Challenges of Subsea Drilling


Field operators maintaining onductor casing


Drilling for oil is a risky process that poses various challenges to operations. The first major challenge is the extreme environment in which drilling takes place. Oil deposits are often located in remote, inaccessible areas. Some of the biggest oil reserves, for example, are located in the Gulf of Mexico, the Persian Gulf, and the North Sea. These harsh environments make drilling operations difficult and expensive, increasing the risks associated with equipment failure.

Another challenge is the technical complexity involved. Subsea drilling normally employs a wide range of sophisticated technology and big-scale equipment where small deviations or malfunctions can have serious consequences. In this regard, the logistical difficulties of emergency response and preparedness are complex and expensive. To address this kind of situation, regulations and safety standards take place aiming to standardize operations.

Nevertheless, field workers are also exposed to risks during oil drilling. From heavy machinery, work at heights, and slippery surfaces to immense pressure and hazardous materials, a strong safety culture is vital for successful subsea drilling operations. In this sense, operators must carefully plan and execute the process, while constantly monitoring and assessing if their routine is adequate to safety guidelines, minimizing these risks to ensure the safety of the personnel and the production environment.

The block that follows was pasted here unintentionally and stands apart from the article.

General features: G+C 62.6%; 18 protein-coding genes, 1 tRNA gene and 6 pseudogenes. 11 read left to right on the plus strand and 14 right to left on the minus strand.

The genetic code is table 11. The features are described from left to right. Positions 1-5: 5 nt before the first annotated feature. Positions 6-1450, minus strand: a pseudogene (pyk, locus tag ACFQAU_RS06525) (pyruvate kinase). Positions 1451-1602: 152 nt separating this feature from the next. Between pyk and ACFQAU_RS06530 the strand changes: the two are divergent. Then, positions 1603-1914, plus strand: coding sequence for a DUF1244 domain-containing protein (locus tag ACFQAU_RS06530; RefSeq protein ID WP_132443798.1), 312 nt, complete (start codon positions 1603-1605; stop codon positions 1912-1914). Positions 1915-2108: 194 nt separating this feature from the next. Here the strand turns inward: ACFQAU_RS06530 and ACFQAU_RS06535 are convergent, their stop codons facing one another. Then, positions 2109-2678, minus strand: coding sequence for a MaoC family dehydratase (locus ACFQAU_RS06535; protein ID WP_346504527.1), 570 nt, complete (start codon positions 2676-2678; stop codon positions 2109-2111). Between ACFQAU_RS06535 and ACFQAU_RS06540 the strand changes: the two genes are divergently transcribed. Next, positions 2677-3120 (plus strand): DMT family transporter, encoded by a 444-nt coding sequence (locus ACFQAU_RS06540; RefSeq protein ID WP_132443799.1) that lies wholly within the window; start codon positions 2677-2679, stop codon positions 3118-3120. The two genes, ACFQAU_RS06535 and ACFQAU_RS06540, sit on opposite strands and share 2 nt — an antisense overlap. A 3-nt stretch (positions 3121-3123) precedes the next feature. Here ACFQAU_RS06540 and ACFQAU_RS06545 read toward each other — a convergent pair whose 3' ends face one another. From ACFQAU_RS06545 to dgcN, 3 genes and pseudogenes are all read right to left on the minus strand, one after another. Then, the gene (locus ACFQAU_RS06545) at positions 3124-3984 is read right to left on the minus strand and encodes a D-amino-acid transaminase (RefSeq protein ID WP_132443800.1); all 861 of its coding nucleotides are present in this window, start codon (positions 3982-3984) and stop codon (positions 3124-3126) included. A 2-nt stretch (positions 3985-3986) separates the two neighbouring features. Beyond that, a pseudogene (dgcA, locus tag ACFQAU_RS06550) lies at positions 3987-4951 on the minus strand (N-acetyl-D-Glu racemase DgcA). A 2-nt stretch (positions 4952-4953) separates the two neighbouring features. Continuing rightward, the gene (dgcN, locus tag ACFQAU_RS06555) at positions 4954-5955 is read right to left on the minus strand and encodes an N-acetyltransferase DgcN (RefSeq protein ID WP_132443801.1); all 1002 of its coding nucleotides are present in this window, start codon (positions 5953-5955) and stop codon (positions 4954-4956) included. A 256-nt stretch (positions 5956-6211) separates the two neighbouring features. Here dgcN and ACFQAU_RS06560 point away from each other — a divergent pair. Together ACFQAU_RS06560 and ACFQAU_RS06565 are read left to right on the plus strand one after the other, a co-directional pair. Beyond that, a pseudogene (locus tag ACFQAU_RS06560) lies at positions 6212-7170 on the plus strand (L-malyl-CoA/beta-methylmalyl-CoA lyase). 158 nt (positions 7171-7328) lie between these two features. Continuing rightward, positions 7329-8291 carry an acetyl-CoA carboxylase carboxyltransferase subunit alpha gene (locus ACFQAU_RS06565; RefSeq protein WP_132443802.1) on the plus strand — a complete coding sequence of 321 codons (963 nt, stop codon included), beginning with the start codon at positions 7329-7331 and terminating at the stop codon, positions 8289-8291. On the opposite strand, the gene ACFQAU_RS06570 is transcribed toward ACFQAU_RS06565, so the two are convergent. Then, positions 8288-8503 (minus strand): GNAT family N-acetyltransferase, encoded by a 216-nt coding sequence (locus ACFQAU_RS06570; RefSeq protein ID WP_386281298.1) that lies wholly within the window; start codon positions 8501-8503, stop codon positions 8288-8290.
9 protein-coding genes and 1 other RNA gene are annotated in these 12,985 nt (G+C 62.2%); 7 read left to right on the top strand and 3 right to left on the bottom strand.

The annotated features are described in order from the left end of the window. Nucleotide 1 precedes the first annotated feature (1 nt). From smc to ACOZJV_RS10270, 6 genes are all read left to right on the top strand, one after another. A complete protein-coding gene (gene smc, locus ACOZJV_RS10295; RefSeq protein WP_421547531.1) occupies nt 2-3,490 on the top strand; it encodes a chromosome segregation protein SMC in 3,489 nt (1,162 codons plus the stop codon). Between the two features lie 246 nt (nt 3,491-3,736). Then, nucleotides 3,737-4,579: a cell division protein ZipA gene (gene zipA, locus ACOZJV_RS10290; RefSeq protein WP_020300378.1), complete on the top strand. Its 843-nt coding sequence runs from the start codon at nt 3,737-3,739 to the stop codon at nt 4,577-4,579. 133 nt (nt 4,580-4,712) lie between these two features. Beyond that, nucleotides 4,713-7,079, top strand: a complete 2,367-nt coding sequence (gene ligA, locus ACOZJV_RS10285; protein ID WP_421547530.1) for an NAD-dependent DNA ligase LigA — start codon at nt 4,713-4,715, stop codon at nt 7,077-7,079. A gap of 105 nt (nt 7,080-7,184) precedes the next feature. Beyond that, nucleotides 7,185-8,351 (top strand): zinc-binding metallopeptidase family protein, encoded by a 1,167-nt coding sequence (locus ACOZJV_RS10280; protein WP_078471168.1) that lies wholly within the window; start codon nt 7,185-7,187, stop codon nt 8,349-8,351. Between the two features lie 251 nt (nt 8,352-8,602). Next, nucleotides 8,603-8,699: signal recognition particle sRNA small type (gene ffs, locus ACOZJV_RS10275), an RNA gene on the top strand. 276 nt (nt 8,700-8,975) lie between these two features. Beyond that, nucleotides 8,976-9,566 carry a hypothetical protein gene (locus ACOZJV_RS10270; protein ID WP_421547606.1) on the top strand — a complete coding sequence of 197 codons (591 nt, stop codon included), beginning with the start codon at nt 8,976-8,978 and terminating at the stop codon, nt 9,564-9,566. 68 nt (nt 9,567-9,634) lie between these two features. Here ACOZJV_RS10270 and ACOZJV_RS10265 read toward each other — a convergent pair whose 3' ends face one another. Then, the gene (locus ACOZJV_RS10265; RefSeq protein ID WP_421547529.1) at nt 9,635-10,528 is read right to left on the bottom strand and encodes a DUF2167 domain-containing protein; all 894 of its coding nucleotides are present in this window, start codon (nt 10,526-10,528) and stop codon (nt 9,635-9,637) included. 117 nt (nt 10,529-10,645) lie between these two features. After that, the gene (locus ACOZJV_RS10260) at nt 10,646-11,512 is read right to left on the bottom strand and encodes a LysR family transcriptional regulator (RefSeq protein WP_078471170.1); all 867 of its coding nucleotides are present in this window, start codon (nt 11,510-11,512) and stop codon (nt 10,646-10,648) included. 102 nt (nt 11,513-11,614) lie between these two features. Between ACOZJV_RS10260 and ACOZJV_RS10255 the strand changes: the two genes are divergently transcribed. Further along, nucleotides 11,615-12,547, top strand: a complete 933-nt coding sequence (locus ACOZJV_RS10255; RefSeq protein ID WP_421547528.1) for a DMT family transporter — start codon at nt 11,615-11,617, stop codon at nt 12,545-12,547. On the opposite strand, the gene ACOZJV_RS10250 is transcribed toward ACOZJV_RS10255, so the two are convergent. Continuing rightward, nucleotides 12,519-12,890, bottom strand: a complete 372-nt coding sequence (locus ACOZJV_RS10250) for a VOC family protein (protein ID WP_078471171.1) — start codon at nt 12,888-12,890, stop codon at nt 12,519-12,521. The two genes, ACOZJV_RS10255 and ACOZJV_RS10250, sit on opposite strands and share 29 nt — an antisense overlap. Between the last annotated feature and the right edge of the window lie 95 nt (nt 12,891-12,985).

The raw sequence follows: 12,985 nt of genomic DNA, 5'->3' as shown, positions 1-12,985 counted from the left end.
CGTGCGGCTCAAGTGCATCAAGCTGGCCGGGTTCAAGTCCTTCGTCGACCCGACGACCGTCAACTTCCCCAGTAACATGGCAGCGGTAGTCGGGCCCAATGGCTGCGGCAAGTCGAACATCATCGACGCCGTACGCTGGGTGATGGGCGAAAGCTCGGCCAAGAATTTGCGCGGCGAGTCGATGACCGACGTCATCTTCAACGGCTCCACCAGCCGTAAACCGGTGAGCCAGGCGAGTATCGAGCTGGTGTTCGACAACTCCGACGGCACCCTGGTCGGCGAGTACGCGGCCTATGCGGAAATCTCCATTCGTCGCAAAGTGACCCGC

According to the Journal of Petroleum Technology, despite an increase in complexity, improvements in subsea well access to technology have allowed more complex wells to be drilled to a greater depth such that drilling can be developed at a greater distance from the drilling or production structure, allowing more energy to be produced with less environmental impact.


How Subsea Drilling challenges can be overcome


3D model of an Oil drill with dashboards and analytics


Drilling for oil presents an inherent equation: vast potential reserves often reside in some of the most unforgiving environments on Earth. And, given the harsh conditions subsea operations encounter, the application of new methods of condition monitoring and analytics has become a crucial factor in keeping adequate operating conditions in the long run. However, the oil and gas industry can move towards safer, more efficient, and more reliable drilling operations by adopting specific drilling technologies.

Certainly, extreme drilling environments require specialized drilling rigs that can withstand the harsh environments of these processes. For instance, the high-level friction and temperature of Earth’s subsurface penetration make equipment repair and replacement extremely expensive and time-consuming. Within this scenario, remote operation technologies and automation, such as ROVs and underwater drones, can enhance reliability and extend equipment lifetime by preventing accidents.